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Airbus confirms Emirates considering change in A380 order

written by australianaviation.com.au | February 1, 2019

Emirates Airbus A380 A6-EUG touching down at Christchurch Airport. (Emirates)
Emirates Airbus A380 A6-EUG touching down at Christchurch Airport. (Emirates)

Airbus has confirmed media reports it is in talks with Emirates regarding the airline’s existing orders for A380 aircraft.

The aerospace company issued a statement on Thursday evening (European time) regarding the matter after Reuters reported Emirates was considering changing its recent order for 36 A380s to the Airbus’s A350.

“Airbus SE confirms it is in discussions with Emirates Airline in relation to its A380 contract,” the Airbus statement said.

“The details of Airbus’ commercial discussions with customers remain confidential.”

In January 2018, Emirates signed a memorandum of understanding (MoU) with Airbus to purchase an additional 36 A380s. The MoU comprised orders for 20 aircraft and an option for 16 more of the type.


At the time, Airbus said the Emirates MoU would ensure the A380 would remain in production for the next two decades.

Emirates chairman and chief executive Sheikh Ahmed bin Saeed Al Maktoum and then Airbus Commercial Aircraft chief operating officer for customers John Leahy sign the MoU. (Airbus/Emirates)
Emirates chairman and chief executive Sheikh Ahmed bin Saeed Al Maktoum and then Airbus Commercial Aircraft chief operating officer for customers John Leahy sign the MoU. (Airbus/Emirates)

However, concerns began to emerge in the months following the signing of the MoU as negotiations between Emirates and engine maker Rolls-Royce over the supply of engines for those A380s dragged on.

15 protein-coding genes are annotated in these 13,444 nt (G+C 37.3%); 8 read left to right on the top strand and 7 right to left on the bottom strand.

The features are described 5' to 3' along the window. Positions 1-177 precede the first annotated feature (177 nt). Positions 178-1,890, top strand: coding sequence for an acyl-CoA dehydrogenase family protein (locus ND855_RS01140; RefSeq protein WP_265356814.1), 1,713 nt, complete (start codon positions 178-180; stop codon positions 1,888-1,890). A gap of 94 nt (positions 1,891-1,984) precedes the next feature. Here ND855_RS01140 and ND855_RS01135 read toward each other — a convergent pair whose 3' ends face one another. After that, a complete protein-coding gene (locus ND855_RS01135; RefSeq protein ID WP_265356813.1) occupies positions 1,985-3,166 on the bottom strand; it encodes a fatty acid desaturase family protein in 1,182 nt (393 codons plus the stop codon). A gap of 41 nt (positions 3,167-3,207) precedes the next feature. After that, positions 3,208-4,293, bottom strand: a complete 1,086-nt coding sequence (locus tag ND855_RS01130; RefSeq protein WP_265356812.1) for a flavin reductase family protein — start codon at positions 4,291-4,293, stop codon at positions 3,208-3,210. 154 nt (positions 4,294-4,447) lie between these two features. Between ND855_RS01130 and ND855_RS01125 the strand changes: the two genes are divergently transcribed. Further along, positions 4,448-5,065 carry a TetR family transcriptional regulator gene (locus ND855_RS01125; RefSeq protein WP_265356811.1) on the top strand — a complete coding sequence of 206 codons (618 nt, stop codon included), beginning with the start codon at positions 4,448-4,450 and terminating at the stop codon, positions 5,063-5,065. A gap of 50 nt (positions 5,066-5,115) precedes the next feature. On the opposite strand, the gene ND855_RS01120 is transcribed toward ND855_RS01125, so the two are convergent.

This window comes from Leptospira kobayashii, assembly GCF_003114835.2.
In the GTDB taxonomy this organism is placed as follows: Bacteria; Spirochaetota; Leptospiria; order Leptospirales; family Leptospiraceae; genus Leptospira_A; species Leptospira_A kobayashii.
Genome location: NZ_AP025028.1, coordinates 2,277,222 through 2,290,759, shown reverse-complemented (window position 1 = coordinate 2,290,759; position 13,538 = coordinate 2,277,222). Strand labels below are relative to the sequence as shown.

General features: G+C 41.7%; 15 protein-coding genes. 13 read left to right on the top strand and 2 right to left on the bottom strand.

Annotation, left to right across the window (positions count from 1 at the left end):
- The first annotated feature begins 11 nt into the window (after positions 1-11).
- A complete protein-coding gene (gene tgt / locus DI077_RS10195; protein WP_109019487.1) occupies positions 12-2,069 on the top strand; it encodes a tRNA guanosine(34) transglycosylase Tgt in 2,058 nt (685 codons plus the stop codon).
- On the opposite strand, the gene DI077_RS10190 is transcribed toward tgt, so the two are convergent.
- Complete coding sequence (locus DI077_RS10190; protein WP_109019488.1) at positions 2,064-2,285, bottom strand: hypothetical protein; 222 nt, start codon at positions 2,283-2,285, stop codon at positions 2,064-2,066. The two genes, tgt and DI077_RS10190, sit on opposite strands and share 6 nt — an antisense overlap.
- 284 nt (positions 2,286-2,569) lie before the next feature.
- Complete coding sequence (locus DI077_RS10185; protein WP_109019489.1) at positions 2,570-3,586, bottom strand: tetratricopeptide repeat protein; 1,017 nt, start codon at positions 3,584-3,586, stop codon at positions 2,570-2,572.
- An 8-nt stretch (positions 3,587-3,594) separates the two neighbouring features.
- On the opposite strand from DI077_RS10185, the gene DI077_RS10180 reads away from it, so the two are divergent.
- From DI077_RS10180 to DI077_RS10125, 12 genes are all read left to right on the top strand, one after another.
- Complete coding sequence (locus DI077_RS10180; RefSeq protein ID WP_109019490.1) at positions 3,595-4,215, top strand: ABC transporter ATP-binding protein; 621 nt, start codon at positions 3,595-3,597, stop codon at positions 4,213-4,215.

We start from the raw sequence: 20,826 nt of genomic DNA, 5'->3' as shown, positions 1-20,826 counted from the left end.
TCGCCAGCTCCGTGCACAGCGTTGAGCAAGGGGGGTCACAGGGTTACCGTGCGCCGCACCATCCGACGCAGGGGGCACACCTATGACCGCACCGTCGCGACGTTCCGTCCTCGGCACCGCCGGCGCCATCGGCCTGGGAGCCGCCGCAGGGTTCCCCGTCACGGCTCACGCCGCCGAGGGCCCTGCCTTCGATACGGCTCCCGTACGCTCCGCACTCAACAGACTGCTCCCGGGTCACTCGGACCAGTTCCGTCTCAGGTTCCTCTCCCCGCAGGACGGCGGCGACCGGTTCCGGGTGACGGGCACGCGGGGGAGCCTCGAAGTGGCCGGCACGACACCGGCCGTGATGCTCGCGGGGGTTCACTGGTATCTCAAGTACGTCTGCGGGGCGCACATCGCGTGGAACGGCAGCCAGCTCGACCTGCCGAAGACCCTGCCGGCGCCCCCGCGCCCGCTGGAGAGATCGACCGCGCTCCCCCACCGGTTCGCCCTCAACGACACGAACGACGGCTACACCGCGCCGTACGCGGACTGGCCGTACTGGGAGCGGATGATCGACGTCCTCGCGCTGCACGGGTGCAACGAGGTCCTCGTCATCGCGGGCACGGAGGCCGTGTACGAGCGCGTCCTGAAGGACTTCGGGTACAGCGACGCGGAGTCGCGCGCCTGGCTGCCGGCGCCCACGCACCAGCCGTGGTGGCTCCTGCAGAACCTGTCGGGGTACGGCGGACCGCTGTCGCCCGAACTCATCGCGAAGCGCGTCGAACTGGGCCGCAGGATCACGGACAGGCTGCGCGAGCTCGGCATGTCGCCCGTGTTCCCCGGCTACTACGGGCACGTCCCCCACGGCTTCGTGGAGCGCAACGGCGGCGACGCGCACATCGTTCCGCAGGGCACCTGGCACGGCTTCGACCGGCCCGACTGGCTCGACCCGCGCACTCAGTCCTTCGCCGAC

The Reuters report said Airbus was open to offering its A350 family of aircraft to Emirates while trying to find other airlines willing to take A380s.

“Airbus is trying to broker a complex workaround which could see Emirates take smaller jets also powered by Rolls-Royce while it tries to secure homes for as many A380s as possible,” the report said.

Will there be an Airbus a350 built in Emirates’ livery? (Airbus)

Emirates A380 order regarded as a key to ensuring the program remains in production

The Emirates MoU broke a 21-month period without any A380 orders.

At December 31 2018, there were 321 total orders for the A380, with 234 aircraft delivered and 87 aircraft in the backlog, according to the Airbus website.

Emirates is the largest of the A380’s 14 operators by some margin, with 109 in the fleet and a further 53 on order at December 31, according to the Airbus orders and deliveries figures.

The next largest operator is Singapore Airlines (SIA), which has 19 A380s, followed by Lufthansa with 14. British Airways and Qantas are next with 12 each.

The A380, which is world’s largest passenger aircraft, has struggled for sales in recent time, with carriers preferring twin-engine variants to serve their long-haul routes.

In response to the weakness in the very large passenger aircraft market, Airbus has slowed the production rate of the A380 from 15 aircraft delivered in 2017 to 12 aircraft in 2018. The company has said previously it expected to deliver eight A380s in 2019.

Airbus has also sought to make the A380 more efficient and improve the aircraft’s operating economics through features such as new fuel saving winglets.

Packaged together and called A380plus, the initiatives included extending maintenance intervals, aerodynamic changes to the wing and previously announced “cabin enablers” to add more seats.

A mockup of the new Airbus A380 winglets on board at test aircraft at the 2017 Paris Airshow. (Airbus)
A mockup of the new Airbus A380 winglets on board at test aircraft at the 2017 Paris Airshow. (Airbus)
An artist's impression of the Airbus A380plus. (Airbus)